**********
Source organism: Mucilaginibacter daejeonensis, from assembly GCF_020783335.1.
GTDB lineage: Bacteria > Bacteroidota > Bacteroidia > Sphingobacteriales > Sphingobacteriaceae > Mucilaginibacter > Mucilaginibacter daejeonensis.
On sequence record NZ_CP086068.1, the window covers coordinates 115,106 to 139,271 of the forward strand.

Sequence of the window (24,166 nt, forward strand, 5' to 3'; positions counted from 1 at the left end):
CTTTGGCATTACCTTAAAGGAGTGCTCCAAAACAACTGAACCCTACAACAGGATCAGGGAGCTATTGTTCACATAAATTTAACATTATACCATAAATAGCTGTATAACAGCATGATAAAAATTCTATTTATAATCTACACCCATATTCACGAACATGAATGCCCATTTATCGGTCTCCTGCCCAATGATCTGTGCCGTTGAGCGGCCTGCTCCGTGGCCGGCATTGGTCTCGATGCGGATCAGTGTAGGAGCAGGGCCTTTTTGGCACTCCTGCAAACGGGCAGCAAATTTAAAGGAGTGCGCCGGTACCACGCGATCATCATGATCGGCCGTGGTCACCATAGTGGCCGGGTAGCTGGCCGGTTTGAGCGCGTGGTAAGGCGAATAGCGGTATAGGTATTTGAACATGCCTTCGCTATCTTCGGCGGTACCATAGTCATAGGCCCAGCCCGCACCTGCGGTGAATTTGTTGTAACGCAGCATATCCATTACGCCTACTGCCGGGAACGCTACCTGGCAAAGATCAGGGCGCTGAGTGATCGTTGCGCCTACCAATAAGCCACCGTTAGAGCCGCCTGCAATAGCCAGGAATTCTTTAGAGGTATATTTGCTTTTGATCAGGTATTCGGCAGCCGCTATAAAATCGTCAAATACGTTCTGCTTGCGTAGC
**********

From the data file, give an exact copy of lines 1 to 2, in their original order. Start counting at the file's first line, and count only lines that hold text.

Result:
Source organism: Mucilaginibacter daejeonensis, from assembly GCF_020783335.1.
GTDB lineage: Bacteria > Bacteroidota > Bacteroidia > Sphingobacteriales > Sphingobacteriaceae > Mucilaginibacter > Mucilaginibacter daejeonensis.